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What Types of Oral Diabetes Medications Are Available?
Oral diabetes medicines are grouped in categories based on type. There are several categories of oral diabetes medications -- each works differently.

Sulfonylureas. These diabetes pills lower blood glucose by stimulating the pancreas to release more insulin. The first drugs of this type that were developed -- Dymelor, Diabinese, Orinase and Tolinase -- are not as widely used since they tend to be less potent and shorter acting drugs than the newer sulfonylureas. They include Glucotrol, Glucotrol XL, DiaBeta, Micronase, Glynase PresTab and Amaryl. These drugs can cause a decrease in the hemoglobin A1c ( HbA1c) of up to 1%-2%.
Biguanides. These diabetes pills improve insulin's ability to move glucose into cells especially into the muscle cells. They also prevent the liver from releasing stored glucose. Biguanides should not be used in people who have kidney damage or heart failure because of the risk of precipitating a severe build up of acid (called lactic acidosis) in these patients. Biguanides can decrease the HbA1c 1%-2%. Examples include metformin (Glucophage, Glucophage XR, Riomet, Fortamet and Glumetza).

Thiazolidinediones. These diabetes pills improve insulin's effectiveness (improving insulin resistance) in muscle and in fat tissue. They lower the amount of glucose released by the liver and make fat cells more sensitive to the effects of insulin. Actos and Avandia are the two drugs of this class. A decrease in the HbA1c of 1%-2% can be seen with this class of oral diabetes medications. These drugs may take a few weeks before they have an effect in lowering blood glucose. They should be used with caution in people with heart failure. Your doctor will do periodic blood testing of your liver function when using this diabetes medicine.

Alpha-glucosidase inhibitors, including Precose and Glyset. These drugs block enzymes that help digest starches, slowing the rise in blood glucose. These diabetes pills may cause diarrhea or gas. They can lower hemoglobin A1c by 0.5%-1%.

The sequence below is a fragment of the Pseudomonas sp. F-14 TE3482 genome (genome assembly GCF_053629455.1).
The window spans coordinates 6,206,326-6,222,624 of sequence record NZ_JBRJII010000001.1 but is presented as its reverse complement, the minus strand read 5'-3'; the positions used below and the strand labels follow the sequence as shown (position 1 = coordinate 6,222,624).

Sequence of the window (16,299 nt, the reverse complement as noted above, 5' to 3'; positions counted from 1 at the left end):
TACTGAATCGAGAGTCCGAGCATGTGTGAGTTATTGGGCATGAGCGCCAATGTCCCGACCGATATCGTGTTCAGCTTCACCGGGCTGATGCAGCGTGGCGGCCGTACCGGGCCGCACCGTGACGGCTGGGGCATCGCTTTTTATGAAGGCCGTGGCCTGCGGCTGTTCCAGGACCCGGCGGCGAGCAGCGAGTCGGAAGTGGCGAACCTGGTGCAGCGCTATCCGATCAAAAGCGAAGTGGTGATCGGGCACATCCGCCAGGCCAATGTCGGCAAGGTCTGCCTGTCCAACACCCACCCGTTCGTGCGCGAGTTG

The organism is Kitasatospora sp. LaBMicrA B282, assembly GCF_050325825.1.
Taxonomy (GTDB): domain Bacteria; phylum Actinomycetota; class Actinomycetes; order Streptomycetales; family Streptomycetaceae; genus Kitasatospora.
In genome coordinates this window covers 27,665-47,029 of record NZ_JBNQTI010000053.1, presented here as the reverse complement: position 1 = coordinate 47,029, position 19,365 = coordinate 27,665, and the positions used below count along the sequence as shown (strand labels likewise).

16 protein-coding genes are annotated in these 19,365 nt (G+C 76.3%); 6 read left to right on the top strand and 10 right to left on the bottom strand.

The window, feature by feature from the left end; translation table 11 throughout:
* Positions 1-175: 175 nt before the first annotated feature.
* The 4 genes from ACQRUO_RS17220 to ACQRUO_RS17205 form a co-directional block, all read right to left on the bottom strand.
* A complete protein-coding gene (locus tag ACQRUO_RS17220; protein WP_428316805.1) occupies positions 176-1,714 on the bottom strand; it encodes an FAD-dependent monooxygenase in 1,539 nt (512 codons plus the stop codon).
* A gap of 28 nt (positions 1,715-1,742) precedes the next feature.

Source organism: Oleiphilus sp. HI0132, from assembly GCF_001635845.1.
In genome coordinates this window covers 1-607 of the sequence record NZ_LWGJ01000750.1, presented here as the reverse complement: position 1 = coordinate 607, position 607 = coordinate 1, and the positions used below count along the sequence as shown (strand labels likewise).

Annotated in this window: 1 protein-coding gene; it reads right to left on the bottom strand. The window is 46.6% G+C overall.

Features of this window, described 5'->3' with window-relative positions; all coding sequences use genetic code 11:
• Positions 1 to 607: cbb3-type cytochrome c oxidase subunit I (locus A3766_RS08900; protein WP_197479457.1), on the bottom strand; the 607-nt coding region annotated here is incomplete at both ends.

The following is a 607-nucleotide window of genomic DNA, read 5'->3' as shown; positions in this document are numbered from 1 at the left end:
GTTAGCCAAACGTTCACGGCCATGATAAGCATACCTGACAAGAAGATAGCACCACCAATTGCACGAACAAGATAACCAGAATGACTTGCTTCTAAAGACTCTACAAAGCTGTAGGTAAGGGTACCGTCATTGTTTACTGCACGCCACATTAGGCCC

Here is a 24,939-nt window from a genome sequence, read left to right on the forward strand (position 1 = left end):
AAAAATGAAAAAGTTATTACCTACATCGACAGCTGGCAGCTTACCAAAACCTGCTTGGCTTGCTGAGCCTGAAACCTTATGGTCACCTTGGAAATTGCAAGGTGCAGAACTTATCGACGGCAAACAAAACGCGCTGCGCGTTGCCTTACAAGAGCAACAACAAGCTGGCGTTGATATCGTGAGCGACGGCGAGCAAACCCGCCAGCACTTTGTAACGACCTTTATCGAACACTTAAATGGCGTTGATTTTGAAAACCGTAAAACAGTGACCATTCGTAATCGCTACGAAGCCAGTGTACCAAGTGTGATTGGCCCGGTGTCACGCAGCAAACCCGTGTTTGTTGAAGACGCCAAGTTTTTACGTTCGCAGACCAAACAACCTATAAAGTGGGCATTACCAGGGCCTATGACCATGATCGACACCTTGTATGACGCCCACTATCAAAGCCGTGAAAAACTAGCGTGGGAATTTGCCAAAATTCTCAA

Meglitinides, including Prandin and Starlix.
These diabetes medicines lower blood glucose by stimulating the pancreas to release more insulin. The effects of these oral diabetes medications depend on the level of glucose. They are said to be glucose dependent. High sugars make this class of diabetes medicines release insulin. This is unlike the sulfonylureas that cause an increase in insulin release, regardless of glucose levels, and can lead to hypoglycemia.

Dipeptidyl peptidase IV (DPP-IV) inhibitors, including Januvia. The DPP-IV inhibitors (Januvia) work to lower blood sugar in patients with type 2 diabetes by increasing insulin secretion from the pancreas and reducing sugar production. These diabetes pills increase insulin secretion when blood sugars are high. They also signal the liver to stop producing excess amounts of sugar. DPP-IV inhibitors control glucose without causing weight gain. The medication may be taken alone or with other medications such as metformin.

Combination therapy. There are several combination diabetes pills that combine two medications into one tablet. One example of this is Glucovance, which combines glyburide (a sulfonylurea) and metformin. Others include Metaglip, which combines glipizide (a sulfonylurea) and metformin, and Avandamet which utilizes both metformin and rosiglitazone (Avandia) in one pill.

Studies have been done showing that some oral diabetes medications may help prevent diabetes and diabetes-related complications. Both metformin and Precose have been shown to reduce a person's risk of developing type 2 diabetes, particularly when combined with lifestyle changes such as a proper diet and regular exercise program. Actos has been shown to reduce the risk of heart attack, stroke and premature death in those with type 2 diabetes. Researchers continue to look into the preventative benefits of other medications.
 

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Nice information about diabetes drugs. However, it will be appreciated if more information on its side effects and recent cases of patients becoming insulin resistant is provided to the forum. Thank you again.
You were responding to a post that was 4 years old!
 
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